Please allow me to introduce myself. As of July 7, I became the new surrogate overseeing the office and filling the unexpired term of the Honorable Dean Marcolongo.
Many of our clients are facing extremely emotional times, having lost a loved one or witnessing the decline of a parent or grandparent. In contrast, some of our clients will be experiencing heartwarming moments with the adoption of a child. Whatever situation brings a client to our office, they are usually highly emotional and in a vulnerable state. To best assist everyone who comes to our office, we will assist you in a kind and caring way.
Although death is not an easy subject to talk about, it is one that we all must think about and decide how our matters will be taken care of in the event of our death. The Surrogate’s Office is responsible with the processing of wills, among many other duties. When a person passes away, it is common to visit the Surrogate’s Court for the appointment of someone to handle the estate of the deceased.
If you have prepared a will, the Surrogate’s Office will assist with the probate of the will. Your will should specify an executor – the person who you appoint to oversee your wishes. This should be a person you trust.
There are many considerations that must be taken into account, such as creation of trusts and inheritance and estate taxes. The executor is an extremely important position and can be a time-consuming job, depending on the complexities of your estate, so choose wisely. When you have a will that is done properly, the execution and distribution of your estate will be done by the person you chose in the manner you wanted.
If you should die without a will, family and friends can request to become the administrator of your estate and will make the choices of how your estate will be handled. Some of the actions that can negate a will is the crossing out of words or paragraphs from the original will. Writing of any type on the original will and improper or lack of proper signatures could also negate the will. The person(s) witnessing the will must be 18 years of age or older and must be competent.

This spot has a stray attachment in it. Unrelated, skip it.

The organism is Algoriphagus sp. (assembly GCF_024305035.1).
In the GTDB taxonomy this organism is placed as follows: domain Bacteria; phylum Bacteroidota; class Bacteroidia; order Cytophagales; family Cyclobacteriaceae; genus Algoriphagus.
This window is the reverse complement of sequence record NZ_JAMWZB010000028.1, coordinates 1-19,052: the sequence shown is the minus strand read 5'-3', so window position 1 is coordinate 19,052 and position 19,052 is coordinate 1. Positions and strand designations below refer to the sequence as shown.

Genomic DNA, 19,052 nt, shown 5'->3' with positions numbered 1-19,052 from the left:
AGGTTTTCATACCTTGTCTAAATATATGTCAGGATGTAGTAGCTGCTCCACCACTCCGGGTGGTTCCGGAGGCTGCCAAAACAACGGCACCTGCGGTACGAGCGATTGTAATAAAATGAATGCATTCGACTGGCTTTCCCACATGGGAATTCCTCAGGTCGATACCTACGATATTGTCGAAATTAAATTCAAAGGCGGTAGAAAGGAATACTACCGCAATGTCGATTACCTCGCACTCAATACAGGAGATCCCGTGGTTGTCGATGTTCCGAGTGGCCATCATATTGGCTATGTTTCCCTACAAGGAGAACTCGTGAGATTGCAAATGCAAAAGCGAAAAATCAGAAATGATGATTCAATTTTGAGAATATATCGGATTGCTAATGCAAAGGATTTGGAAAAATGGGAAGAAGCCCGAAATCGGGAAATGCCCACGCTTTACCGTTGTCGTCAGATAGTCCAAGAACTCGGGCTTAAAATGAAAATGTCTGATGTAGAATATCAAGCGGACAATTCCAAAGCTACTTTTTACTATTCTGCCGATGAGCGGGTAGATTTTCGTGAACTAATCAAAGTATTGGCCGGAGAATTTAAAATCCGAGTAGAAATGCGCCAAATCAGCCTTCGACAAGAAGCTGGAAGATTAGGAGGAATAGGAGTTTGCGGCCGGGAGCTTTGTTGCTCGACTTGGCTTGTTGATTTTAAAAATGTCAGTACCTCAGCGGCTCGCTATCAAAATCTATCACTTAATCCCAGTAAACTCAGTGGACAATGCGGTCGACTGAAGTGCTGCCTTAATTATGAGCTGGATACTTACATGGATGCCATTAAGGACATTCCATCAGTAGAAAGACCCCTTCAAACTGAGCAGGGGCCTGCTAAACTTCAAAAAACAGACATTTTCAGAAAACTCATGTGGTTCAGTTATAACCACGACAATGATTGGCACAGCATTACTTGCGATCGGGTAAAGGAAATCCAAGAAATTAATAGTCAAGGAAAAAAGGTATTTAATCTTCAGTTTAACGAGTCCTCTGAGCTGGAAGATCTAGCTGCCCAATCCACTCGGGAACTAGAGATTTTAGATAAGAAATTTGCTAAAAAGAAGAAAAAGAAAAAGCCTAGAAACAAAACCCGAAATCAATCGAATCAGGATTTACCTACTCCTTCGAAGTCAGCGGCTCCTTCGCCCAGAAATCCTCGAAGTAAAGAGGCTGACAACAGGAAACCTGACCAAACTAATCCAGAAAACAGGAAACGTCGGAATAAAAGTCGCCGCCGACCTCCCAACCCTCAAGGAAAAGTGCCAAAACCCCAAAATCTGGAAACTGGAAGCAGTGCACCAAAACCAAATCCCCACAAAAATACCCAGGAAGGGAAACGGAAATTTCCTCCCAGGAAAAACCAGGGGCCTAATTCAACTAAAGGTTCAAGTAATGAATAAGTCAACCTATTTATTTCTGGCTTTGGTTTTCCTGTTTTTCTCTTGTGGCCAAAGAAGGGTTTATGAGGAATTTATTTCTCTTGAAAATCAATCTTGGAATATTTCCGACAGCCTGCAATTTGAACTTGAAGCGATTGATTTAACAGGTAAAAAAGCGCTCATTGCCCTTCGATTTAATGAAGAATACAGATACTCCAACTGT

In our lifetime, we strive to work hard to make our life better. In doing this, we acquire material and financial worth. We may be unwilling to consider the consequences and impact it will have on our loved ones in the event of our death. When we are no longer able to give good counsel, advice, and guidance to them regarding what our wishes will be, this can turn into family turbulence, arguments, and altercations.
There are many questions and matters that must be taken into consideration when preparing a will. If you need competent legal, financial, or commercial assistance, we encourage you to call upon those in the field that are trained and have experience to answer your questions.
Regarding legal matters, we suggest you meet with an attorney who can advise you on preparing a will. South Jersey Legal Services offers a free service to eligible senior clients to assist them in the preparing of wills and other related matters. You can call them at 609-465-3001.
An additional resource is Lawyer Referral Services – 609-463-0313. We advise you to see your broker on investment matters, your bank on financial and trust matters, your insurance agents, and an accountant for fiscal guidance.
In the Surrogate’s Office, we have several pamphlets to help answer many of your questions. When it comes to probating a will, we are here to help you in a kind and caring way. We realize this is a most difficult time for you and your family.
We do not require an appointment to come to our office. We will accept walk-ins from 8:30 a.m. until 3:30 p.m. Monday-Friday. If you have questions, please feel free to email our office at firstname.lastname@example.org or call 609-463-6666.
In addition, please visit Cape May County’s website and enter “Surrogate” in the search bar. The website contains information regarding our office fees and the necessary forms you will need to fill out before coming to the office. We are here to help.